I’ve said on many occasions that video conferencing can prove beneficial for the teamwork and productivity of virtual teams. But if my vague explanations of “better collaboration” and “improved communication” aren’t enough to convince you, research conducted by the Fraunhofer (News - Alert) institute has found some statistics that show just how many people are benefiting from video conferencing.
Research from Fraunhofer studied teams taking on similar tasks at different locations, then polled them on their experiences.
The result was clear: videoconferencing made a big difference in productivity, communication and teamwork.
Out of the participants, 70 percent of them found themselves more willing to join in group conversations when video conferencing, while 60 percent also felt that the discussions were more open as a result of being able to see the other participants, rather than just hear their voices or see messages from them.
As a result, team spirit also improved. While participants communicating via phone and e-mail might feel like someone separated from the group, with several assignments tossed at them, those communicating through video much more commonly felt like they were really a part of a team and truly collaborating.
Not only that, but around 75 percent of them felt the decisions they reached through videoconferencing really felt like agreements and joint decisions, rather than those reached over phone and e-mail.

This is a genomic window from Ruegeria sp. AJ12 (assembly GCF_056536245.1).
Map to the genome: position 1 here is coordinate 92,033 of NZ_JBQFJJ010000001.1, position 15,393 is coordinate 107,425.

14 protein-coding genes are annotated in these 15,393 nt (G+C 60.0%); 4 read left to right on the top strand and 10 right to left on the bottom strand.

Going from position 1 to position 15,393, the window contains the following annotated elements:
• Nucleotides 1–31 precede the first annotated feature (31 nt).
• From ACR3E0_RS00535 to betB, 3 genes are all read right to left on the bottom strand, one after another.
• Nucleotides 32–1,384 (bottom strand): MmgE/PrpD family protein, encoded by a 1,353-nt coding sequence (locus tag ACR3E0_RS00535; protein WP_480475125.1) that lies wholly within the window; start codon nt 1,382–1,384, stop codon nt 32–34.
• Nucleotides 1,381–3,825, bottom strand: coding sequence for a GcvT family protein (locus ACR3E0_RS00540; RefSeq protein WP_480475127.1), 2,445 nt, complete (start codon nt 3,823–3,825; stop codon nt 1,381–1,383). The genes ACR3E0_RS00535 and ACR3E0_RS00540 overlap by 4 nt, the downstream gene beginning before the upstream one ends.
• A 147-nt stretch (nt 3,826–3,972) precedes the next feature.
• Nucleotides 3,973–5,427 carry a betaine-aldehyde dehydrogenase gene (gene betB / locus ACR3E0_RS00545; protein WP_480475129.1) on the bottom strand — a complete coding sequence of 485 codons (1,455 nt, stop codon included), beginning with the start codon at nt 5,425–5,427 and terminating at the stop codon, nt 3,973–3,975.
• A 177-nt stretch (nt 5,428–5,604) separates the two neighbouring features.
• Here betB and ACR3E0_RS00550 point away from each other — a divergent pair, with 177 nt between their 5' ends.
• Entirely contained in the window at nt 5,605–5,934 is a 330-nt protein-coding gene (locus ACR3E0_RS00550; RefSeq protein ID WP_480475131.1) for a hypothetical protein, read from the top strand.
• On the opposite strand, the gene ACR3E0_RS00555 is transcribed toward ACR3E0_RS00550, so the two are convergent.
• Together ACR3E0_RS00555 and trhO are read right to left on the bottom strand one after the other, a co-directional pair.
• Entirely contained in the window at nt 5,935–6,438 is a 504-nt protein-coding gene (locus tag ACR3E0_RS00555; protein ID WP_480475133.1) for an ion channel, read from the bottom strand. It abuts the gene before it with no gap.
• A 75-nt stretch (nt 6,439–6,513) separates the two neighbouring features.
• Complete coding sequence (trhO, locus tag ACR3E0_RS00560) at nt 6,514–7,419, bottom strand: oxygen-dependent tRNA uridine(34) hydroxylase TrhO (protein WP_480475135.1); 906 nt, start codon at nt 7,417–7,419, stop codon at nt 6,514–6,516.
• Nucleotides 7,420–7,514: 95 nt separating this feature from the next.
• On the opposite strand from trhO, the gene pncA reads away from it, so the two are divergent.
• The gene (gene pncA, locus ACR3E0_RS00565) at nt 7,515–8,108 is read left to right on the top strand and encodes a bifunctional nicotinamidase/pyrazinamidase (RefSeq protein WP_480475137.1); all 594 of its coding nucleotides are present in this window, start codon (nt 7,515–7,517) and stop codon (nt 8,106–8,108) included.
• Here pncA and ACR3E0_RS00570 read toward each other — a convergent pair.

Of course, there’s also the clearness of communication that video provides. Nearly 80 percent of the participants said being able to see with whom they’re communicating made the communication easier and more effective, allowing them to concentrate for longer.
After all, it’s harder to get distracted by a game of “Angry Birds” when everyone can see you, and vice-versa.
“Our study found that video collaboration enables effective teamwork - as a genuine group process,” said Dr. Josephine Hofman of the Fraunhofer Institute. "A majority of participants said they were able to concentrate for longer - whereas telephone conferences are stressful and make them switch off. This will have a positive impact on things like motivation, acceptance of the decision and willingness to contribute."
Thus, we can clearly see the benefits that video conferencing has provided the groups in this study. They could work together better, for a longer amount of time, and had improved meetings and teamwork as a result.
There are those still questioning if videoconferencing is really that necessary, but for virtual teams, the benefits are clear.
Edited by Braden Becker